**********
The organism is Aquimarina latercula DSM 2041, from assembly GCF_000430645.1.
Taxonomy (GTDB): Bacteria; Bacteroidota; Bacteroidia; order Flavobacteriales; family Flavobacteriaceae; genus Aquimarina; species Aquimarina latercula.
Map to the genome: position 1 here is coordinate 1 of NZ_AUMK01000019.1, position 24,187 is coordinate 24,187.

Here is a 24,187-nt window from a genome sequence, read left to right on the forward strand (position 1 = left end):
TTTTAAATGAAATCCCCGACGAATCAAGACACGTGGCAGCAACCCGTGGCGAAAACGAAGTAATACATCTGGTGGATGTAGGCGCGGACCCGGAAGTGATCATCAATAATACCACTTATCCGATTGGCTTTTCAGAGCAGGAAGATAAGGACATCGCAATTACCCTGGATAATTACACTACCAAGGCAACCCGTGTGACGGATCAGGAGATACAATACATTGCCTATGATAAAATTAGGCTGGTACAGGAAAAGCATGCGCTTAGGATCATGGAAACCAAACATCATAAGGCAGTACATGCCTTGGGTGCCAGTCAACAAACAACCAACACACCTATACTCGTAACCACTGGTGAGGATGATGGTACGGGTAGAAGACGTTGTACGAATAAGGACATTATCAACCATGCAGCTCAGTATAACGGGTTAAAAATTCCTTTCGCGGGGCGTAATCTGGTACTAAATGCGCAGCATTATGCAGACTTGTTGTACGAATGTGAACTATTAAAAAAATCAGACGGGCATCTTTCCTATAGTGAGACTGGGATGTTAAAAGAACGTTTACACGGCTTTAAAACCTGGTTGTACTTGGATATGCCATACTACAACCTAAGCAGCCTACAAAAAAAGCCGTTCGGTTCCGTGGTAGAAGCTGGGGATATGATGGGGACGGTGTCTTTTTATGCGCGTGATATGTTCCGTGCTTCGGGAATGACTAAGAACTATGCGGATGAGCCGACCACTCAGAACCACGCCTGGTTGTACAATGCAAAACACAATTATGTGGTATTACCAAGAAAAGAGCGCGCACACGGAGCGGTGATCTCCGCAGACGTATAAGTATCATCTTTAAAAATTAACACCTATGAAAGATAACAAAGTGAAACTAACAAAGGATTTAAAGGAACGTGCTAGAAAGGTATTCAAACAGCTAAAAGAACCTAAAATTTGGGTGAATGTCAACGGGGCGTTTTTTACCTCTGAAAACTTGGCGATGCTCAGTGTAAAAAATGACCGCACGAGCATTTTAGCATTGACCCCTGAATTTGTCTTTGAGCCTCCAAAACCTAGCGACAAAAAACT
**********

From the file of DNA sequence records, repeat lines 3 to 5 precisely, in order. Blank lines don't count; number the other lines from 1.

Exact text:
Map to the genome: position 1 here is coordinate 1 of NZ_AUMK01000019.1, position 24,187 is coordinate 24,187.

Here is a 24,187-nt window from a genome sequence, read left to right on the forward strand (position 1 = left end):
TTTTAAATGAAATCCCCGACGAATCAAGACACGTGGCAGCAACCCGTGGCGAAAACGAAGTAATACATCTGGTGGATGTAGGCGCGGACCCGGAAGTGATCATCAATAATACCACTTATCCGATTGGCTTTTCAGAGCAGGAAGATAAGGACATCGCAATTACCCTGGATAATTACACTACCAAGGCAACCCGTGTGACGGATCAGGAGATACAATACATTGCCTATGATAAAATTAGGCTGGTACAGGAAAAGCATGCGCTTAGGATCATGGAAACCAAACATCATAAGGCAGTACATGCCTTGGGTGCCAGTCAACAAACAACCAACACACCTATACTCGTAACCACTGGTGAGGATGATGGTACGGGTAGAAGACGTTGTACGAATAAGGACATTATCAACCATGCAGCTCAGTATAACGGGTTAAAAATTCCTTTCGCGGGGCGTAATCTGGTACTAAATGCGCAGCATTATGCAGACTTGTTGTACGAATGTGAACTATTAAAAAAATCAGACGGGCATCTTTCCTATAGTGAGACTGGGATGTTAAAAGAACGTTTACACGGCTTTAAAACCTGGTTGTACTTGGATATGCCATACTACAACCTAAGCAGCCTACAAAAAAAGCCGTTCGGTTCCGTGGTAGAAGCTGGGGATATGATGGGGACGGTGTCTTTTTATGCGCGTGATATGTTCCGTGCTTCGGGAATGACTAAGAACTATGCGGATGAGCCGACCACTCAGAACCACGCCTGGTTGTACAATGCAAAACACAATTATGTGGTATTACCAAGAAAAGAGCGCGCACACGGAGCGGTGATCTCCGCAGACGTATAAGTATCATCTTTAAAAATTAACACCTATGAAAGATAACAAAGTGAAACTAACAAAGGATTTAAAGGAACGTGCTAGAAAGGTATTCAAACAGCTAAAAGAACCTAAAATTTGGGTGAATGTCAACGGGGCGTTTTTTACCTCTGAAAACTTGGCGATGCTCAGTGTAAAAAATGACCGCACGAGCATTTTAGCATTGACCCCTGAATTTGTCTTTGAGCCTCCAAAACCTAGCGACAAAAAACT